Now remember, Jesus gave up His life.  Death is a surprise, except in the case of Jesus.  It says at the end of verse 30, He “gave up His spirit.”  He had been on the cross only six hours.  He had been put on the cross at 9:00, and He had given up His life at 3:00 in the afternoon.  The normal time was two to three days.  The two thieves were still alive, ’cause they were not in control of their own death the way Jesus was.  All three, according to the Jews, would have desecrated the high Sabbath Passover day if left on the cross, dead or alive.  The bodies need to come down.  “They need to be dead, they need to be down or they’ll pollute and defile our land.”

They probably attach this to Deuteronomy 21:22 and 23, which talks about execution, and taking bodies down, and disposing of them appropriately.  They wanted those bodies dead and down before Sabbath began, and it began about 6:00, when the sun went down.  They don’t mind murdering the Son of God, who has been declared to be innocent seven times, but they will scrupulously avoid some kind of traditional ceremonial defilement, while at the same time defiling themselves by even asking them to be protected from that defilement.  And they’re very familiar with crucifixion; as many as 30,000 Jews have been crucified at that time of history in the land of Israel, we are told. So they were very familiar with it, and bodies lingered for two or three days.  However, if you wanted somebody to die very, very rapidly, in mere minutes, there was a means to do that – verse 31, “They asked Pilate that their legs might be broken.”

This involved, according to historians, taking a huge iron mallet and smashing both legs, splintering with crushing blows - a gruesome, gruesome act which made death almost immediate, partly because of additional shock to the shock of crucifixion, partly because of additional blood loss to the blood loss of crucifixion, but mostly because of asphyxiation, because the only way a crucified person could survive would be to push up with legs and pull up with the arms, aiding the legs pushing, to be able to catch breath.  And once they could no longer push up, their lungs would be crushed, and they would be unable to breathe.  This would bring death immediately.  They don’t want Jesus on that cross, they want Him dead and down.  It serves their purpose not to defile their Sabbath.  What they didn’t know was He was dead, and God wanted Him dead and down also.  And they were simply the means of effecting the purposes of God – they, for all the wrong reasons.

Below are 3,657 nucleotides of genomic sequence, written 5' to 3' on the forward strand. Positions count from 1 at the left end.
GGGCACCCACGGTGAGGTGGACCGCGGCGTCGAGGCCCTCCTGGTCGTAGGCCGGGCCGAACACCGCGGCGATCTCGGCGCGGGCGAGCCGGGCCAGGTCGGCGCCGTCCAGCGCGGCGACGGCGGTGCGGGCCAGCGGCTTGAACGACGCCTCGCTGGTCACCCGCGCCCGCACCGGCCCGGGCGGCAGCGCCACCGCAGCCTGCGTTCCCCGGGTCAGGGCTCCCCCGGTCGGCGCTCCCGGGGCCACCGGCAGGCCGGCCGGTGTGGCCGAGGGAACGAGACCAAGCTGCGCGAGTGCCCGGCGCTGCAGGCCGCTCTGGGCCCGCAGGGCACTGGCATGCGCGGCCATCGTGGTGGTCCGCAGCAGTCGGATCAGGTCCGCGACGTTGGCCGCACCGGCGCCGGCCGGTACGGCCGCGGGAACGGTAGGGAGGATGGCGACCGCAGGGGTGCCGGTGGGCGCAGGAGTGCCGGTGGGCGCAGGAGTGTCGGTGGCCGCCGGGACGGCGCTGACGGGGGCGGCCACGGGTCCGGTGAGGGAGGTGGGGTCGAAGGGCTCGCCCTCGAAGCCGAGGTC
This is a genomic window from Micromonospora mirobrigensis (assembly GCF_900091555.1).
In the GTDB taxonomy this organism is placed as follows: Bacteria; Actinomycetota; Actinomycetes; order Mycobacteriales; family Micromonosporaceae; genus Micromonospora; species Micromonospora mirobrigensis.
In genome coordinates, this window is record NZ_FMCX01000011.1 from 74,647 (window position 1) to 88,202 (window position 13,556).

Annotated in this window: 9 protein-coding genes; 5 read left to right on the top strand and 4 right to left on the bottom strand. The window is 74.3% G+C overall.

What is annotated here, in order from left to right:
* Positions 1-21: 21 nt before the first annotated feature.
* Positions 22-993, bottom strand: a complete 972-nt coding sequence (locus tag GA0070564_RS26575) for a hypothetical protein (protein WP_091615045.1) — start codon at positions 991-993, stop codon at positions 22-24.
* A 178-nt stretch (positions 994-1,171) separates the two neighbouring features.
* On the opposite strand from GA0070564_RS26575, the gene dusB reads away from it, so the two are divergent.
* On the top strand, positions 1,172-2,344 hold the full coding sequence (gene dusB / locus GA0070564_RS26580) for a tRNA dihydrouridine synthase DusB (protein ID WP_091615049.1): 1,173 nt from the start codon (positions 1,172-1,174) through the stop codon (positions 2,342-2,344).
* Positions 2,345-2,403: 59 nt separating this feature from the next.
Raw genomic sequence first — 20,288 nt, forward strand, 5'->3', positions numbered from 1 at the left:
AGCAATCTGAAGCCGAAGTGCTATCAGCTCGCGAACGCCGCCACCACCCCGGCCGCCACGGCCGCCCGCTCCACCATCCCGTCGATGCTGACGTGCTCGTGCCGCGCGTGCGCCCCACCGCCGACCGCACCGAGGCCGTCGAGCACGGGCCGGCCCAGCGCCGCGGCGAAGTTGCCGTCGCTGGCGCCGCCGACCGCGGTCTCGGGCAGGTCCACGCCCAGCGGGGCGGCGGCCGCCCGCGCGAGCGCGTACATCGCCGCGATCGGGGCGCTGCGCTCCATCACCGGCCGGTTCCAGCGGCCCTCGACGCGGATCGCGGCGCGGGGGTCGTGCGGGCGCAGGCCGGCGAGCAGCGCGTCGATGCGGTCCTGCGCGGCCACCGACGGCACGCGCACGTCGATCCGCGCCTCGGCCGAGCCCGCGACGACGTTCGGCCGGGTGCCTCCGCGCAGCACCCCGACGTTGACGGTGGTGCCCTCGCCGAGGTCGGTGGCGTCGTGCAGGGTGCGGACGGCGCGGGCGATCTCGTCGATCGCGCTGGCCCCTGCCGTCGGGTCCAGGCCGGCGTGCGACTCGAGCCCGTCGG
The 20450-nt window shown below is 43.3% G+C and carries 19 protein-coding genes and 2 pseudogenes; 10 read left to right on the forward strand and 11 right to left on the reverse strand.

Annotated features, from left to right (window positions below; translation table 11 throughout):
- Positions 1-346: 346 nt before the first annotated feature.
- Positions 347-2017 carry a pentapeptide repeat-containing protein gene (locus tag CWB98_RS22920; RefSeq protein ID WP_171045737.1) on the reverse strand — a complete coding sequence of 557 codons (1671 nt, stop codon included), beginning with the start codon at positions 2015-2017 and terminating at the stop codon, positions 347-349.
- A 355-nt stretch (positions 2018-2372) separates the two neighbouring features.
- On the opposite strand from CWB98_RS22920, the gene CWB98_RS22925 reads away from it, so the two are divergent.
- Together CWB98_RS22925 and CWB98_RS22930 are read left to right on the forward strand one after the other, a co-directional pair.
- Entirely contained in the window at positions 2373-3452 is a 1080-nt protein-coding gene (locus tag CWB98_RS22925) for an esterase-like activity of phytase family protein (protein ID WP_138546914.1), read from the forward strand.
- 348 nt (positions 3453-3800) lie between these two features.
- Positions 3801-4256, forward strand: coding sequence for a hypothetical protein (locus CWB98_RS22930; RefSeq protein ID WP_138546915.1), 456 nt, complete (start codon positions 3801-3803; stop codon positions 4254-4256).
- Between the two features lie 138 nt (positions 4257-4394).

Well, Pilate, who has been utterly intimidated by the Jews, gives them permission. Verse 32, “The soldiers therefore came, broke the legs of the first man and of the other man who was crucified with him because they were still alive” – as crucified victims normally would be.  “But coming to Jesus, when they saw that He was already dead, they didn’t break His legs.”  Now, the soldiers are experts at death.  They know a dead body when they see one.  This is what they do.  This is their profession.  They are executioners.  They kill people.  They know dead people when they see them.  He is truly dead.  You say, “Why are you making an issue out of that?”  Because one of the oldest of all heresies that denies the resurrection is the idea that Jesus never really was dead.  He went into a semi-coma, they took Him into the tomb, and lying in the tomb, in the coolness of the tomb, and with the aromatic spices all around His body, He was revived, and came out of His coma, and walked out.  And if the only testimony that He was dead was, say, the testimony of John, which is given in verse 35: “He who had seen has born witness, and his witness is true, and he knows he’s telling the truth that you also may believe” – John referring to himself.  If all we had was the testimony of John, then the critics might say, “Well, after all, John is a biased witness, we can’t really trust him.”  But here is the testimony of some indifferent, neutral soldiers, who just killed people for a living, and they know a dead person when they see one.  They’ve got nothing at stake in this issue.  He is dead, and they know He’s dead, and because He’s dead, they do not break His legs.